Core Principles

There are three main dogmas that permeate throughout all Tellington TTouch Method exercises and techniques, regardless of the animal or experience level:

  • Change Your Mind; Change Your Animal
  • Chunk it Down
  • Change the Posture; Change the Behaviour


One of the most important pieces that you will walk away with from a workshop is this tenant: “Change your mind, change your animal”.  That is; how much our perception and labels affect how we deal with a specific animal or behavior.  We look at behavior as a means of communication rather than being the dog’s innate personality or attitude.   It is up to us to find the root cause of behavior, because there is always a reason!

We are very quick to apply labels to behaviour and tendencies in our animals, and each other.  “They’re dominant”, “they’re stubborn”, “they’re naughty”.  What do any of these labels mean?  Once we place them there, how easily can we remove them?  Any of these “behaviours” that earned these labels were in a specific context and in response to that context or stimuli, they are not what innately makes the animal who they are.

It is always useful to hold a positive picture of the animal rather than focusing on what they are not doing or doing poorly.   Remember what you really like about your animal.  It can be useful to know what things about their behaviour would make life easier were it to change but you need to stay unattached to outcome.

When working with an animal it is important to stay “neutral” about behaviour rather than taking it personally.  Understanding that an animal is simply doing their best to survive and cope in their environment rather than “dominate” or “win” makes it easier to look a situation rationally and objectively.  Taking the ego out of working with animals and approaching every interaction from a place of understanding goes a long way.

Chunk it down.  Whether it be Bodywork techniques, working towards loose leash walking, or navigating unusual elements in the Playground for Higher Learning, using the approach of “Chunking it Down” follows through.  To Chunk it Down, simply means breaking an exercise

into a small enough piece so that it is easy for an animal to accept or implement.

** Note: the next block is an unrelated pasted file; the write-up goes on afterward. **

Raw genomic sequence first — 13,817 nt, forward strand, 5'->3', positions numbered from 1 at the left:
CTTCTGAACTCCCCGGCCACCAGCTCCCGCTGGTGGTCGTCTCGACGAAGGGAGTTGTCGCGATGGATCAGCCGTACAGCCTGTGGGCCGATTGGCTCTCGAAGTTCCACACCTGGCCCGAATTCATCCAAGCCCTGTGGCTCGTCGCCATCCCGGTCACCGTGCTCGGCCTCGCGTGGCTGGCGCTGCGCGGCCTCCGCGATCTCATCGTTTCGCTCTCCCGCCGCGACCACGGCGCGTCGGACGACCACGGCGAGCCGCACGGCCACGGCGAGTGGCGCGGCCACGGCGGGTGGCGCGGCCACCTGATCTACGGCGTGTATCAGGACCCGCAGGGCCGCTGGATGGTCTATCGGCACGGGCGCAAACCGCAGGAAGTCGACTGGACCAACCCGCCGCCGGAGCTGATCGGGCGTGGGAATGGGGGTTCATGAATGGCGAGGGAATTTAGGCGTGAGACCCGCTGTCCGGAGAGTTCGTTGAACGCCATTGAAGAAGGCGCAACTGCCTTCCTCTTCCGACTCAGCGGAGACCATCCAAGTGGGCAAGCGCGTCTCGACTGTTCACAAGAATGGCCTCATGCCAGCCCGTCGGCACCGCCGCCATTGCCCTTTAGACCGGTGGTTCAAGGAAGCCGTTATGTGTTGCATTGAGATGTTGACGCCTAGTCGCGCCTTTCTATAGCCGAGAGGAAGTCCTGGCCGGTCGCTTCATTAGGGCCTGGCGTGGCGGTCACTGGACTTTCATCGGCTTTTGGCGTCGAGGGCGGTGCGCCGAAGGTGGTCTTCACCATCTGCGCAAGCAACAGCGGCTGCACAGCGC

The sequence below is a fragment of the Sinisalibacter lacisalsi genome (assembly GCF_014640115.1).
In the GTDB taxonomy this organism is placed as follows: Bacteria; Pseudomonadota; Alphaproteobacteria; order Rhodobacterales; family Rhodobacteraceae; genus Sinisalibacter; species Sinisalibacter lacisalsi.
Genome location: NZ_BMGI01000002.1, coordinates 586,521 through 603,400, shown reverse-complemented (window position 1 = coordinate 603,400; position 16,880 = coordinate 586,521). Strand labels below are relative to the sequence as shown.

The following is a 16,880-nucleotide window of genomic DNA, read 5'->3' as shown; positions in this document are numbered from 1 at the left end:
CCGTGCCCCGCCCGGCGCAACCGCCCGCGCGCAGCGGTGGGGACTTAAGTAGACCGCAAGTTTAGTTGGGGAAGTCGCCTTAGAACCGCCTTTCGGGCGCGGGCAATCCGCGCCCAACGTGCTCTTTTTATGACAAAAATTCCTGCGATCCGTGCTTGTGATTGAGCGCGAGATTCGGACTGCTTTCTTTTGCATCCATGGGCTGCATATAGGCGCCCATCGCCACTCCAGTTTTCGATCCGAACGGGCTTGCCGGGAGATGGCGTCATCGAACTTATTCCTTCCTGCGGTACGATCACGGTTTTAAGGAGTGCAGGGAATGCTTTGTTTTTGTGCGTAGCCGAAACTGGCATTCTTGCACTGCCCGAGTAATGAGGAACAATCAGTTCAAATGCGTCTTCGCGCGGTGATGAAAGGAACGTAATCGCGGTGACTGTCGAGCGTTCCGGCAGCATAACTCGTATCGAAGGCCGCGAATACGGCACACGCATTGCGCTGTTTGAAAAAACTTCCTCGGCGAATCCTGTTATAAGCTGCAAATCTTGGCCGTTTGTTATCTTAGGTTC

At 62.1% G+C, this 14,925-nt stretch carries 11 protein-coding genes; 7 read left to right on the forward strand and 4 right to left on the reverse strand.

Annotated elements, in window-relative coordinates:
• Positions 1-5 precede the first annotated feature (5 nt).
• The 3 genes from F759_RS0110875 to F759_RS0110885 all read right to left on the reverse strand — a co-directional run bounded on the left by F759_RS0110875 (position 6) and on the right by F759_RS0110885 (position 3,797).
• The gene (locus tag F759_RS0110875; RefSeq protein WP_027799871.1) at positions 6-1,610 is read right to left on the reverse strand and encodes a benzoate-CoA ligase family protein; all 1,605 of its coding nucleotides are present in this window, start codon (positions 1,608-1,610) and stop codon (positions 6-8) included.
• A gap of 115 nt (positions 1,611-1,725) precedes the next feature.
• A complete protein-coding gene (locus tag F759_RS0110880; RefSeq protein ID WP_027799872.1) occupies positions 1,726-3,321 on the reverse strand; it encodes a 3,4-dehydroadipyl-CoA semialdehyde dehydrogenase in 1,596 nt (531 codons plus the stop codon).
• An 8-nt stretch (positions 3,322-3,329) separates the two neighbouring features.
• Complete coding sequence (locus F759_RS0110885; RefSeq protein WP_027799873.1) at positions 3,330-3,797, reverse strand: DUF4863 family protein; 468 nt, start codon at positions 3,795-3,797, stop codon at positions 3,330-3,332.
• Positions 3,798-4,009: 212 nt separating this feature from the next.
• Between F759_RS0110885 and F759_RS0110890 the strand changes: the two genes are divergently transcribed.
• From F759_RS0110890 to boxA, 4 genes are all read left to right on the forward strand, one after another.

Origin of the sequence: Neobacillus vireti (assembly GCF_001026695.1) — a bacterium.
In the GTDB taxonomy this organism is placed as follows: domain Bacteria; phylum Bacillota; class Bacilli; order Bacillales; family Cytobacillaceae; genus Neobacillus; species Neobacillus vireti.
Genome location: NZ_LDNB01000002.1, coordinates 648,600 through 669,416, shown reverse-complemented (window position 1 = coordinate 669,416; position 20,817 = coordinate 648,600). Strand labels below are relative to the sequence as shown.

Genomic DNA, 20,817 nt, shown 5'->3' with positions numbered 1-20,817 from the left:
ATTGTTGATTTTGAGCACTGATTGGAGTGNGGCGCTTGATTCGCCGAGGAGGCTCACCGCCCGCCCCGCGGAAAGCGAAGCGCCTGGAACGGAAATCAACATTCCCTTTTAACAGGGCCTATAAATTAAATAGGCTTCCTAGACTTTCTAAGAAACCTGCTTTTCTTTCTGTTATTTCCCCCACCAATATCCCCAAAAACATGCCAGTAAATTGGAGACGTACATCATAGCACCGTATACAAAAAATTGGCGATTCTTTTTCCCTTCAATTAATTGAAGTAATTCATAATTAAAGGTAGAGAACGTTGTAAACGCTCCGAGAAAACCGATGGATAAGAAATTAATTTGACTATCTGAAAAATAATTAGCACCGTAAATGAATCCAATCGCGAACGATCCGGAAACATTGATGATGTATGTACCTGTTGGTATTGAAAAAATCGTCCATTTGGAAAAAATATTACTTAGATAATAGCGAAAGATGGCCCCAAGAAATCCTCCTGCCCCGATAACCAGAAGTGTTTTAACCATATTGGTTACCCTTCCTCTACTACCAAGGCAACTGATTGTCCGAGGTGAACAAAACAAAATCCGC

If an animal does not feel comfortable with being touched in a certain place on their body, we would not simply keep at it incessantly until they accepted it.  First we notice where it is that they show the smallest sign of apprehension or anxiety.  Usually this is not in the exact spot that they “don’t like to be touched” but somewhere around it.  Listening to “whispers” rather than the animal’s “shouts” is part of understanding “Feedback”.    As soon as we notice concern we pause and change our approach.  This may be a different part of the hand, different speed, a buffer between the hand etc.  ( See Module 3 for specific Bodywork Approaches).  We have found that slowing down the process into small pieces allows us to be more successful with our initial goal and have longer lasting change even if it takes slightly longer to accomplish at the front end.

To “Chunk” something “Down” can be taken in a variety of contexts in practically all areas of our life.   Slowing down the process leads to a deeper, longer lasting understanding.    When the process is done in such a way that there is no fear, fear of pain, or pain there is true learning rather than acceptance or learned helplessness in the moment.



Change the Posture; Change the Animal, speaks to the idea that physical, mental, and emotional balance , or imbalance, are interconnected.  Over the years we have noticed that an animal who tends to have a dysfunctional or out of balance posture will also tend to be more reactive and easily distracted or surprised.  All of the Tellington TTouch exercises and techniques strive to help release tension to help an animal work in a better posture with less habitual bracing.

Through bodywork and mindful ground exercises we can help improve physical balance which creates self-carriage.  When an animal is in balance physically, they tend to feel safer.  When an animal feels safer they are more self-confident in their environment and can more easily oblige our requests.  An animal who is self-confident has more self-control and can act rather than simply react to stimuli.  This makes for a more cooperative, balanced animal who is in a thinking state.